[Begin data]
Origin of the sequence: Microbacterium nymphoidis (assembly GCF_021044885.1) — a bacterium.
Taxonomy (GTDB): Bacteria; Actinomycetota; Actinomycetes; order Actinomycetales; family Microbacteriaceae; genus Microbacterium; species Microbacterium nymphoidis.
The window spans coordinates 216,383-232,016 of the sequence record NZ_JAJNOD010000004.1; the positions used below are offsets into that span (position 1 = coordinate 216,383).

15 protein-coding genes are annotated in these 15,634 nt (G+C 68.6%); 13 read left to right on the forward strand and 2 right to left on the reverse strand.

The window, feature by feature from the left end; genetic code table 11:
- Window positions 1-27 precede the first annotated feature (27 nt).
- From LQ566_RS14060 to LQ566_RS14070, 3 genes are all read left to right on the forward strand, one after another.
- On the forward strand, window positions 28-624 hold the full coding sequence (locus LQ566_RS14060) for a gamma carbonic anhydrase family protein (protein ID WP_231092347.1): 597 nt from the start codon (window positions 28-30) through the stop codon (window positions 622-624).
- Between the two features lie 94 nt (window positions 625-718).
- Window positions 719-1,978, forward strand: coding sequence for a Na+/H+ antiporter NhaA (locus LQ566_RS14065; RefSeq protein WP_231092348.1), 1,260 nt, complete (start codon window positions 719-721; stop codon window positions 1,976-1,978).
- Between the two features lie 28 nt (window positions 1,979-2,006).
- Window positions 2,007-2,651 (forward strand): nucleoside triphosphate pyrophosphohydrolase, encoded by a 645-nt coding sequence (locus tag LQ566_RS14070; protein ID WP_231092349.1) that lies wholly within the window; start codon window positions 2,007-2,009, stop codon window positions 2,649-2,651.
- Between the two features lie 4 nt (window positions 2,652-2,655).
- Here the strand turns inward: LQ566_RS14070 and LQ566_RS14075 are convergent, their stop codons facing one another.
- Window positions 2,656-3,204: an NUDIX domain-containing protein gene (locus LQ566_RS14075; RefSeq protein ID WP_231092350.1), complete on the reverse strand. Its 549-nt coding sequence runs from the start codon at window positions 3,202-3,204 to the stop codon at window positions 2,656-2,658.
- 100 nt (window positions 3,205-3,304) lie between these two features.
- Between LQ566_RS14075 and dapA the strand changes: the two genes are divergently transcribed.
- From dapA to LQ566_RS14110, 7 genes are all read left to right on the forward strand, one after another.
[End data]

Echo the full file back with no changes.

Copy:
Origin of the sequence: Microbacterium nymphoidis (assembly GCF_021044885.1) — a bacterium.
Taxonomy (GTDB): Bacteria; Actinomycetota; Actinomycetes; order Actinomycetales; family Microbacteriaceae; genus Microbacterium; species Microbacterium nymphoidis.
The window spans coordinates 216,383-232,016 of the sequence record NZ_JAJNOD010000004.1; the positions used below are offsets into that span (position 1 = coordinate 216,383).

15 protein-coding genes are annotated in these 15,634 nt (G+C 68.6%); 13 read left to right on the forward strand and 2 right to left on the reverse strand.

The window, feature by feature from the left end; genetic code table 11:
- Window positions 1-27 precede the first annotated feature (27 nt).
- From LQ566_RS14060 to LQ566_RS14070, 3 genes are all read left to right on the forward strand, one after another.
- On the forward strand, window positions 28-624 hold the full coding sequence (locus LQ566_RS14060) for a gamma carbonic anhydrase family protein (protein ID WP_231092347.1): 597 nt from the start codon (window positions 28-30) through the stop codon (window positions 622-624).
- Between the two features lie 94 nt (window positions 625-718).
- Window positions 719-1,978, forward strand: coding sequence for a Na+/H+ antiporter NhaA (locus LQ566_RS14065; RefSeq protein WP_231092348.1), 1,260 nt, complete (start codon window positions 719-721; stop codon window positions 1,976-1,978).
- Between the two features lie 28 nt (window positions 1,979-2,006).
- Window positions 2,007-2,651 (forward strand): nucleoside triphosphate pyrophosphohydrolase, encoded by a 645-nt coding sequence (locus tag LQ566_RS14070; protein ID WP_231092349.1) that lies wholly within the window; start codon window positions 2,007-2,009, stop codon window positions 2,649-2,651.
- Between the two features lie 4 nt (window positions 2,652-2,655).
- Here the strand turns inward: LQ566_RS14070 and LQ566_RS14075 are convergent, their stop codons facing one another.
- Window positions 2,656-3,204: an NUDIX domain-containing protein gene (locus LQ566_RS14075; RefSeq protein ID WP_231092350.1), complete on the reverse strand. Its 549-nt coding sequence runs from the start codon at window positions 3,202-3,204 to the stop codon at window positions 2,656-2,658.
- 100 nt (window positions 3,205-3,304) lie between these two features.
- Between LQ566_RS14075 and dapA the strand changes: the two genes are divergently transcribed.
- From dapA to LQ566_RS14110, 7 genes are all read left to right on the forward strand, one after another.